What is this project?
The media may have both a positive and negative influence in the development of self-harm and suicidal behaviour. While the copycat and imitation effects of media reporting are well established, recently there is an increasing evidence base in relation to using the media in a positive way – the so called ‘Papageno’ or preventative effect (Niederkrotenthaler et al 2010). The first study in this project sought to examine the quality of media reporting of four cases of suicide in Ireland between September 2009 and December 2012, and investigated the degree to which the media guidelines for reporting of suicide were adhered to for each of the four cases examined. The second study sought to obtain people’s perceptions on the impact of a television documentary on awareness of mental health, wellbeing and help-seeking behaviour. In 2020, the NSRF were commissioned by the NOSP to identify, review, and summarise the literature and evidence on the harmful impact of suicide and self-harm online.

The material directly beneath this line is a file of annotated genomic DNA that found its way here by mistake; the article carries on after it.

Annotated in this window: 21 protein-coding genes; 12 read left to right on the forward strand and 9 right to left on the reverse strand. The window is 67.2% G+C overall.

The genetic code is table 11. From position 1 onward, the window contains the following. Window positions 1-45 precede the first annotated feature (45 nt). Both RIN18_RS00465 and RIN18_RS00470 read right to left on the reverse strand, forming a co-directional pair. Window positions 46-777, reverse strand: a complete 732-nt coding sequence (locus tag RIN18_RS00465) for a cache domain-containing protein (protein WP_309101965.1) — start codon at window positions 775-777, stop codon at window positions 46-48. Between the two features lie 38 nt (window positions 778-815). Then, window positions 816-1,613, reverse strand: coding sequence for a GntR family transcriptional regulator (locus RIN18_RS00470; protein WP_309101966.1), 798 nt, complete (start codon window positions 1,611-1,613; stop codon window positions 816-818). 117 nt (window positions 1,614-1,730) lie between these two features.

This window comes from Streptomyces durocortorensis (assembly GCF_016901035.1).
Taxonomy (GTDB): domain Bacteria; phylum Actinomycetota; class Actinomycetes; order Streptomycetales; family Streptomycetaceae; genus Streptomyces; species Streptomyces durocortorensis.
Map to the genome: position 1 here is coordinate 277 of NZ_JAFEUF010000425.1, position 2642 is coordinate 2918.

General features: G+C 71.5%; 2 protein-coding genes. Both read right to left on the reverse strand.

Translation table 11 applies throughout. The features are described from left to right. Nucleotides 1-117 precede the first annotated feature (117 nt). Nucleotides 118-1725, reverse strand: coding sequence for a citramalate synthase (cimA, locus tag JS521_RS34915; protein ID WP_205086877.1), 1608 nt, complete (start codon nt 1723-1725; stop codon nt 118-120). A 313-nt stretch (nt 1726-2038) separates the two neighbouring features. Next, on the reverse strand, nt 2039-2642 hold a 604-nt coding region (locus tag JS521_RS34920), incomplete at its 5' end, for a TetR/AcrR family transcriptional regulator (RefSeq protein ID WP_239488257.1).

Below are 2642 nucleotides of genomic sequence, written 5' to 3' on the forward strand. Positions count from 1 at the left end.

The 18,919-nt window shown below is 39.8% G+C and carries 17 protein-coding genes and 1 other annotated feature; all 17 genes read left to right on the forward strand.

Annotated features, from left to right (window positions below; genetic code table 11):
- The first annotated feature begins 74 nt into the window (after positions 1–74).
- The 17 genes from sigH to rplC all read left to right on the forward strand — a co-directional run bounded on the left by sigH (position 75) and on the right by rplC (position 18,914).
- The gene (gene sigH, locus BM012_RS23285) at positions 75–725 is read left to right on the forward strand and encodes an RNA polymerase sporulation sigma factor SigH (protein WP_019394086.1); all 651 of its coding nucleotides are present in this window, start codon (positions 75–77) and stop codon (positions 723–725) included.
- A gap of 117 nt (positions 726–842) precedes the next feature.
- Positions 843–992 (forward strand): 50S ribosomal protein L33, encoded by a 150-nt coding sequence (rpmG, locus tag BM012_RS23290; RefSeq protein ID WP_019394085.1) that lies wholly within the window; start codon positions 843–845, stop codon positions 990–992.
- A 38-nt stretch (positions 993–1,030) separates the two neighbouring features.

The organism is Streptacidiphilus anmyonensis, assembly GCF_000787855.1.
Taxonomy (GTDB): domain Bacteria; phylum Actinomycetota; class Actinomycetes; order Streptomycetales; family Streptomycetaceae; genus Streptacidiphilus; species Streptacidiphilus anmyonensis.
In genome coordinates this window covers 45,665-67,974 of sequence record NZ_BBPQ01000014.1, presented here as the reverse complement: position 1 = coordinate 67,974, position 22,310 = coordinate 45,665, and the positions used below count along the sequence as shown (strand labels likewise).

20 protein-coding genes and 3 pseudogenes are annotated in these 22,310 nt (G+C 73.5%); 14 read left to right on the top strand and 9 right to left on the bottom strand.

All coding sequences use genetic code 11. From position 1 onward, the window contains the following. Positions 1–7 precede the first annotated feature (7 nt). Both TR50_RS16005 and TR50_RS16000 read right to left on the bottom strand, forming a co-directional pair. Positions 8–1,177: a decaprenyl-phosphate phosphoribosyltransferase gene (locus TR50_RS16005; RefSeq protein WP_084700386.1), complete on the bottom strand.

- Examine if the media can have a positive impact in terms of reducing stigma related to mental health, addressing common misconceptions and encouraging help seeking behaviour.
- To identify, review and summarise the literature and evidence on the harmful impact of suicide and self harm online
- To establish if there are specific types/categories of online material that is considered more harmful/higher risk in relation to suicidal and self-harm behavior.
- Using a television programme as a tool to increase perceived awareness of mental health and well-being – findings from ‘Our Mental Health’ survey. McTernan N, Ryan F, Williamson E, Chambers D, Arensman E. Irish Journal of Psychological Medicine
- The Harmful Impact of Suicide and Self-Harm Content Online: A Review of the Literature. McTernan, Ryan F. National Suicide Research Foundation